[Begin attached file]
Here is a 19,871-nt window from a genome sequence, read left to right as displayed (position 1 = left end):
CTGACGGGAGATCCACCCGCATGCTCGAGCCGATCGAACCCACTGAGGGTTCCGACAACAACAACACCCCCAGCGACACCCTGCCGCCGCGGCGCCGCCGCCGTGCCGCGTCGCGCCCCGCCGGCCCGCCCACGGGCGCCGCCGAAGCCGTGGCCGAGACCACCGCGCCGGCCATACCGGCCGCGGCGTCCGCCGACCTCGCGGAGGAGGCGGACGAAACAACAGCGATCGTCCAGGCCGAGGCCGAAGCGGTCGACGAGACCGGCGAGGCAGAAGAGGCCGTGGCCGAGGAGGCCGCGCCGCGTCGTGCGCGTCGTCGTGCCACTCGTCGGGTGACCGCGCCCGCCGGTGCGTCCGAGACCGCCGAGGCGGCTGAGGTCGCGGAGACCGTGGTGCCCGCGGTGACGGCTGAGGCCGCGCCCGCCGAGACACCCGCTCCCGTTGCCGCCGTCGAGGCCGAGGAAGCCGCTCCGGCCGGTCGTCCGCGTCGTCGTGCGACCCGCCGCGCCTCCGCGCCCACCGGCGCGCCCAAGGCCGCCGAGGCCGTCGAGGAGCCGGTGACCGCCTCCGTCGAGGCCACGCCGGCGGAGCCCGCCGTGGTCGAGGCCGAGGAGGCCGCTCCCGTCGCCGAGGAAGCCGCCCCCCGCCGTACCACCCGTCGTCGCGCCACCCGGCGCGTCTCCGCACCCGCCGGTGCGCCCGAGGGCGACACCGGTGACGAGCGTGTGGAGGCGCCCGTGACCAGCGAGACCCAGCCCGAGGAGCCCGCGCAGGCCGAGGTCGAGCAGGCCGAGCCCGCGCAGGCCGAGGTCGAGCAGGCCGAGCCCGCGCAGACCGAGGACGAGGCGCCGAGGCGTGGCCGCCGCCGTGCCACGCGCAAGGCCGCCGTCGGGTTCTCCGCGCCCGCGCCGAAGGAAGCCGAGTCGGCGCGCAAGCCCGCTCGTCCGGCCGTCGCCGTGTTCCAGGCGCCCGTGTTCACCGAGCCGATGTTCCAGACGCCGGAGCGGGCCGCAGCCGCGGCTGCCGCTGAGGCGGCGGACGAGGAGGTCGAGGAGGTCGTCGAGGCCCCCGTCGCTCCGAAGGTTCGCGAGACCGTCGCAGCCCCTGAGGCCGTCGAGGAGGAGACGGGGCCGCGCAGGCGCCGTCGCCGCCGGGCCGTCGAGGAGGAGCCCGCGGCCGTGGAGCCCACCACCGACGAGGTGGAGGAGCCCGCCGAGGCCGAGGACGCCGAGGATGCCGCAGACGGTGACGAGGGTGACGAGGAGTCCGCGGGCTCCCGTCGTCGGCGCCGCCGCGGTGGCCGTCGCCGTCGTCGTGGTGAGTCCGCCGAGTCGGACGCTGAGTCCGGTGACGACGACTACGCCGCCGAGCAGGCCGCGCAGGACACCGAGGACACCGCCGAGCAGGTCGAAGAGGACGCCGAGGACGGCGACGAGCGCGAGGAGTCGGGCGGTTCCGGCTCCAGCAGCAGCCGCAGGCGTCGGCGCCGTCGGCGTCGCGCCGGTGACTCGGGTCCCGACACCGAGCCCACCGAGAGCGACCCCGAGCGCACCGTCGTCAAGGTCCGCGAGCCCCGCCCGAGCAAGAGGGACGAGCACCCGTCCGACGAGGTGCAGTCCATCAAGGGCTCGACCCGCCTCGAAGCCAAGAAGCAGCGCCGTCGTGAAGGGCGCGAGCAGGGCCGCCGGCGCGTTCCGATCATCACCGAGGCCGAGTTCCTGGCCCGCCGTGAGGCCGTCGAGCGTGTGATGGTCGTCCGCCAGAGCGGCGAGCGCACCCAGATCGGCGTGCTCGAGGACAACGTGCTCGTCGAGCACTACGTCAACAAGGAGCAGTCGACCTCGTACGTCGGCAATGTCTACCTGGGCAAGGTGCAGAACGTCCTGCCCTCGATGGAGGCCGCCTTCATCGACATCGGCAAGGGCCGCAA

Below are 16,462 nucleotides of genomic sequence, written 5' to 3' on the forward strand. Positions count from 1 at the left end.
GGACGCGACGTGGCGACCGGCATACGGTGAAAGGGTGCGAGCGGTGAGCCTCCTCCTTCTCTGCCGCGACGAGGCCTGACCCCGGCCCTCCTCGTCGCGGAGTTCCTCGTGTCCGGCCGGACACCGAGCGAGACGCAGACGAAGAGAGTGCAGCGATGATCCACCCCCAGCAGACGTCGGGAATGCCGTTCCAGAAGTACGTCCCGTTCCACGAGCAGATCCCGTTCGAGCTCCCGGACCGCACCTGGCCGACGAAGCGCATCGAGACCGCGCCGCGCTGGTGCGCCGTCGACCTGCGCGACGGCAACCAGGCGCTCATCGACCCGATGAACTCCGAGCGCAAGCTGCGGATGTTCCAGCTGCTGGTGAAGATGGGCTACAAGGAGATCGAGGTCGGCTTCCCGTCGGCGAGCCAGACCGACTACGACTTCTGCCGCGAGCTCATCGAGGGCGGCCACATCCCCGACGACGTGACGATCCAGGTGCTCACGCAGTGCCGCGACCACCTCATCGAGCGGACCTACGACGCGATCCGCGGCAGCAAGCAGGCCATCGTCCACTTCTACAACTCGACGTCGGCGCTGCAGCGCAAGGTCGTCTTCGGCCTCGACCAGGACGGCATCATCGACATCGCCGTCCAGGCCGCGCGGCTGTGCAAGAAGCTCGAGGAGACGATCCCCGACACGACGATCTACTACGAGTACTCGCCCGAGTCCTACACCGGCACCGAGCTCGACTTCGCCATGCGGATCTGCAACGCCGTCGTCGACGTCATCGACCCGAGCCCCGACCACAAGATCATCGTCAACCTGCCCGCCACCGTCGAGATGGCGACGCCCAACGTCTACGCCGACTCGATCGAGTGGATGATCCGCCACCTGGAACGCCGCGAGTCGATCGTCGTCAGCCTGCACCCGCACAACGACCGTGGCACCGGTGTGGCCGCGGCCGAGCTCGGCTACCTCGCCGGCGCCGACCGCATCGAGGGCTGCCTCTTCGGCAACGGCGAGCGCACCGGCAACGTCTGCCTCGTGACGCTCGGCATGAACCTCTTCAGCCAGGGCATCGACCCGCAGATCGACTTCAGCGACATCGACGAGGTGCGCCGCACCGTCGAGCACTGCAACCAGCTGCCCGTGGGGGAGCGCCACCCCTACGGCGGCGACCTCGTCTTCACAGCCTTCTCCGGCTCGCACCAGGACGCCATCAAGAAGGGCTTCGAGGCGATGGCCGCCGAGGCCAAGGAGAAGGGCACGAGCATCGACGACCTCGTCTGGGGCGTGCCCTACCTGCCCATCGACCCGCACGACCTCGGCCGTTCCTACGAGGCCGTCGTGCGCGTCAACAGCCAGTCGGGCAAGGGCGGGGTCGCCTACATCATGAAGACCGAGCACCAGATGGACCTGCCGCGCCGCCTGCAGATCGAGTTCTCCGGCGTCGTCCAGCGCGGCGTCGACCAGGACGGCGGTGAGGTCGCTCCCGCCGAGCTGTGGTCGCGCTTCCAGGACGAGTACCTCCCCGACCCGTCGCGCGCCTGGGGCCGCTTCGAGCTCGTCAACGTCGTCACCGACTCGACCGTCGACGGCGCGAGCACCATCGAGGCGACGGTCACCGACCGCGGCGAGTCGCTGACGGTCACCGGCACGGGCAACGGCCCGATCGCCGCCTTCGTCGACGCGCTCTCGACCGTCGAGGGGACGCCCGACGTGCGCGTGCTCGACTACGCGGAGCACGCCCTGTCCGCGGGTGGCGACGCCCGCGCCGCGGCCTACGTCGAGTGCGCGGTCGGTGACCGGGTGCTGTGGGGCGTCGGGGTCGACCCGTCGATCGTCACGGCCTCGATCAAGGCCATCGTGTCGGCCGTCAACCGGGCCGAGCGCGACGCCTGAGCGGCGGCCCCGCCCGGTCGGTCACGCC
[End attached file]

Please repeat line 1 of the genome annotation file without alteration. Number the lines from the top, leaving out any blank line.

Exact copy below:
Here is a 19,871-nt window from a genome sequence, read left to right as displayed (position 1 = left end):